It is not possible to improve a system alone. No matter how smart we are, how committed we are, or how hard we work. A system can only be improved by the system itself. It is a collective and a collaborative challenge.
So with all that in mind let us sketch a blueprint for a leader of systemic cultural improvement.
What values, beliefs, attitudes, knowledge, skills and behaviours would be on our ‘must have’ list?
What hard evidence of effectiveness would we ask for? What facts, figures and feedback?
And with our check-list in hand would we feel confident to spot an ‘effective leader of systemic cultural improvement’ if we came across one?
This is a tough design assignment because it requires the benefit of hindsight to identify the critical-to-success factors: our ‘must have and must do’ and ‘must not have and must not do’ lists.
So let us take a more pragmatic and empirical approach. Let us ask …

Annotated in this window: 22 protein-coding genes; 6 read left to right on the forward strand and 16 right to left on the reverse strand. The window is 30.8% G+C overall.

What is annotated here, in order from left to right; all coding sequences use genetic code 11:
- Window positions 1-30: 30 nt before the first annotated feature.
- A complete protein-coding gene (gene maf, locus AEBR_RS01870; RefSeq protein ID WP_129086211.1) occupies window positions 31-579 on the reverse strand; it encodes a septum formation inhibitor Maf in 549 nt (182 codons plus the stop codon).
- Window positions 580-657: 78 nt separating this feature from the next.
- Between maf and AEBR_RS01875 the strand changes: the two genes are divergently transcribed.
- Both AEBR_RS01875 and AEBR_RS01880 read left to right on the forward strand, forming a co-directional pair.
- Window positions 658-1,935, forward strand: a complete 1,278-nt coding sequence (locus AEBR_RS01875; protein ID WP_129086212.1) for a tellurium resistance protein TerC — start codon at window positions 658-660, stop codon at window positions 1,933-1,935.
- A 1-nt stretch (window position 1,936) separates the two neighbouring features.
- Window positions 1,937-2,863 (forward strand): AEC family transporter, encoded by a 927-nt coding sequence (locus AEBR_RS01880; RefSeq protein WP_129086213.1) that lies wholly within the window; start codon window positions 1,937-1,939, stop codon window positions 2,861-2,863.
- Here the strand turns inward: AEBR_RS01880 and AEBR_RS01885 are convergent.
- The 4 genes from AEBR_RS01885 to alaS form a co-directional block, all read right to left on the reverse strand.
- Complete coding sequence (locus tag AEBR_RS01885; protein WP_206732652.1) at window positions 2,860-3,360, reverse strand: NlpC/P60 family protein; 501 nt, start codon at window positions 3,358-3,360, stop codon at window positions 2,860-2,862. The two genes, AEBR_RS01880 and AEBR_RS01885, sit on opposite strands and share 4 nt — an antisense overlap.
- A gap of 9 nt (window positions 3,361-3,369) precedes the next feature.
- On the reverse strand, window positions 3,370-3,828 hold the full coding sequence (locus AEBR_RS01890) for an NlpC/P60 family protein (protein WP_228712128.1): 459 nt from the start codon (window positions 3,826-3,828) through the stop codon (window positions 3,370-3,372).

“Are there any real examples of significant and sustained healthcare system improvement that are relevant to our specific context?”
And if we can find even just one Black Swan then we can ask …
Q1. What specifically was the significant and sustained improvement?
Q2. How specifically was the improvement achieved?
Q3. When exactly did the process start?
Q4. Who specifically led the system improvement?
And if we do this exercise for the NHS we discover some interesting things.
First let us look for exemplars … and let us start using some official material – the Monitor website (http://www.monitor.gov.uk) for example … and let us pick out ‘Foundation Trusts’ because they are the ones who are entrusted to run their systems with a greater degree of capability and autonomy.
And what we discover is a league table where those FTs that are OK are called ‘green’ and those that are Not OK are coloured ‘red’. And there are some that are ‘under review’ so we will call them ‘amber’.
The criteria for deciding this RAG rating are embedded in a large balanced scorecard of objective performance metrics linked to a robust legal contract that provides the framework for enforcement. Safety metrics like standardised mortality ratios, flow metrics like 18-week and 4-hour target yields, quality metrics like the friends-and-family test, and productivity metrics like financial viability.
A quick tally revealed 106 FTs in the green, 10 in the amber and 27 in the red.